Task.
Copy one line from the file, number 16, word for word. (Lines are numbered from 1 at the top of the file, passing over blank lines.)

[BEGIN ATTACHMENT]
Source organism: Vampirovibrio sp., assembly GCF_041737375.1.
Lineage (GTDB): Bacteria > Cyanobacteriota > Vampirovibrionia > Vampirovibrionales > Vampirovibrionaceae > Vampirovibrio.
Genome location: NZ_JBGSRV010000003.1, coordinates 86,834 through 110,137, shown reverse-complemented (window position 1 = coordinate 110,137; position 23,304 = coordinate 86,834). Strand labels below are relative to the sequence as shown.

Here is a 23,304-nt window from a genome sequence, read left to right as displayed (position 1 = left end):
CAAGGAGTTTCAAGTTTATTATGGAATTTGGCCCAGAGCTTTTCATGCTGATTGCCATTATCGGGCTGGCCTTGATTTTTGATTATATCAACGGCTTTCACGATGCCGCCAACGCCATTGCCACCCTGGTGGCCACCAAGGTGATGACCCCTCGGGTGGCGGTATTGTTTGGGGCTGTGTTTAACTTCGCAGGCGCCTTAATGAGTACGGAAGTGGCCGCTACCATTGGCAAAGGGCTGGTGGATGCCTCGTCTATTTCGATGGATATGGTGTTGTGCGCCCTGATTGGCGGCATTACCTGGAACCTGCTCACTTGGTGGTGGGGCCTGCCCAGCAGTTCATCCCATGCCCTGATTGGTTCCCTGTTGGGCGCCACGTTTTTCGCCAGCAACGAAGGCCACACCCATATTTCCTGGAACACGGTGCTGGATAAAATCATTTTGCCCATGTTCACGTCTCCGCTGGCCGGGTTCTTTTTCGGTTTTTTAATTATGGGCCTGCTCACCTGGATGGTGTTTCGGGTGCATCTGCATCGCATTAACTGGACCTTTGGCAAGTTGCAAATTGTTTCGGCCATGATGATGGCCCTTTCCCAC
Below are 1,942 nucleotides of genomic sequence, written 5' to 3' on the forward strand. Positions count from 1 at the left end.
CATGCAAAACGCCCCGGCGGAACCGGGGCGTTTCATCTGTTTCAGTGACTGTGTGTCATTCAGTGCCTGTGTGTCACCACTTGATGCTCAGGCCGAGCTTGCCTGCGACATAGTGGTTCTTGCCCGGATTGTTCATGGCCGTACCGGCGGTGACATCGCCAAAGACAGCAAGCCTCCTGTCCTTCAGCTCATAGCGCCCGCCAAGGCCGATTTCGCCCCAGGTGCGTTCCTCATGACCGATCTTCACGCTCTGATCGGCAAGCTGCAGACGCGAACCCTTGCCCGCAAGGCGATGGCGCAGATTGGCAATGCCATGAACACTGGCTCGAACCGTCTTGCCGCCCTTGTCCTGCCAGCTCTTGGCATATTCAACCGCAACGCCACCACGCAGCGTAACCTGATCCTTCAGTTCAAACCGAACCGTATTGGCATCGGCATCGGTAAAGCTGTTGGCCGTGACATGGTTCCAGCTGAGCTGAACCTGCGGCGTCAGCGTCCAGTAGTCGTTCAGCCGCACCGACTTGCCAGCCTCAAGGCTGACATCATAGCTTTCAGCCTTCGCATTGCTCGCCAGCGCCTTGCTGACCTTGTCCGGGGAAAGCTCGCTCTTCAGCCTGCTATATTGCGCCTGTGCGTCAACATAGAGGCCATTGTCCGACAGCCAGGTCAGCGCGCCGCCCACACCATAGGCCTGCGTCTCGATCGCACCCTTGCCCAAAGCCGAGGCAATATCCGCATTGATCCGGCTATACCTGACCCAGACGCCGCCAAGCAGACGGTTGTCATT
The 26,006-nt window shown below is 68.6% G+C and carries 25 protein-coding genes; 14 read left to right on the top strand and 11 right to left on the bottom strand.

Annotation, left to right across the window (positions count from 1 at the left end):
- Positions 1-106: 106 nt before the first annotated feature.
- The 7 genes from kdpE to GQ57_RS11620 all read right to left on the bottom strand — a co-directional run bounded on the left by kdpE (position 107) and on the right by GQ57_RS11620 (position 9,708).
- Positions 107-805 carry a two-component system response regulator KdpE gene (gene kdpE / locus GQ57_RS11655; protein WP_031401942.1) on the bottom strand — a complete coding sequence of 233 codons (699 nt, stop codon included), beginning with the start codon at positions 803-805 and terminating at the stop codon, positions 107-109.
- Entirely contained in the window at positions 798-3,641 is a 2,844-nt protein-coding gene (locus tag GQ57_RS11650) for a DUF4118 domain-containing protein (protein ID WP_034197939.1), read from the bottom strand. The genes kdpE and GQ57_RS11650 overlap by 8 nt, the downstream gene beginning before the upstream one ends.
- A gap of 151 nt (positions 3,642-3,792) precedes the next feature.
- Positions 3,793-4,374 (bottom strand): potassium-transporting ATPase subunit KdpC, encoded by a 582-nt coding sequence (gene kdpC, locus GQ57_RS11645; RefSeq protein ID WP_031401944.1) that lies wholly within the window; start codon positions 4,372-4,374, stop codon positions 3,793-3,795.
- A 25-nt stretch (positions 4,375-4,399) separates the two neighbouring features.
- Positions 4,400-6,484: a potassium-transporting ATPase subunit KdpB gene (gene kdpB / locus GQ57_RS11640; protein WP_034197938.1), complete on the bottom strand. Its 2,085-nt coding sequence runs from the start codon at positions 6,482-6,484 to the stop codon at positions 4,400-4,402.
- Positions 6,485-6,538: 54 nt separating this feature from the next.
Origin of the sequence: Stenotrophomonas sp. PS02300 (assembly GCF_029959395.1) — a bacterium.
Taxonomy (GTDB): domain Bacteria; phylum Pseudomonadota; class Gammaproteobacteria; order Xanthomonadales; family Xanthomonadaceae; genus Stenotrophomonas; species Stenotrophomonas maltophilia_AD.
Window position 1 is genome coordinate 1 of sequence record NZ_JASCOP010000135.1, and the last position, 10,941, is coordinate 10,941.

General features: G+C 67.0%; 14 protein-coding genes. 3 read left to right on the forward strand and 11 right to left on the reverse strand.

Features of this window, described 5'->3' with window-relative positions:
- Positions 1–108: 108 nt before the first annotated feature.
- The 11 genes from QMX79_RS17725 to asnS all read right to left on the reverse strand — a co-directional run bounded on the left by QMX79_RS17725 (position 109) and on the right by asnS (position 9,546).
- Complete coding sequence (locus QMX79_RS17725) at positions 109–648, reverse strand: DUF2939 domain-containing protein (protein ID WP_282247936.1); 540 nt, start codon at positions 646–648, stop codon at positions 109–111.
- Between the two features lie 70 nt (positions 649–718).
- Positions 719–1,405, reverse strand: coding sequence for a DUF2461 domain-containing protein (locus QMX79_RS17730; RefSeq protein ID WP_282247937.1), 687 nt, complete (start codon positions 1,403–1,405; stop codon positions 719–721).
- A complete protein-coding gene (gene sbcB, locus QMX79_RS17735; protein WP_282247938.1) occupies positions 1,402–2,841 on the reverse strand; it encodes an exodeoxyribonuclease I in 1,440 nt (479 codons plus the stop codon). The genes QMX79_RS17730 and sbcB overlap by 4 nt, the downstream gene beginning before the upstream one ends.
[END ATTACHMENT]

- A 25-nt stretch (positions 4,375-4,399) separates the two neighbouring features.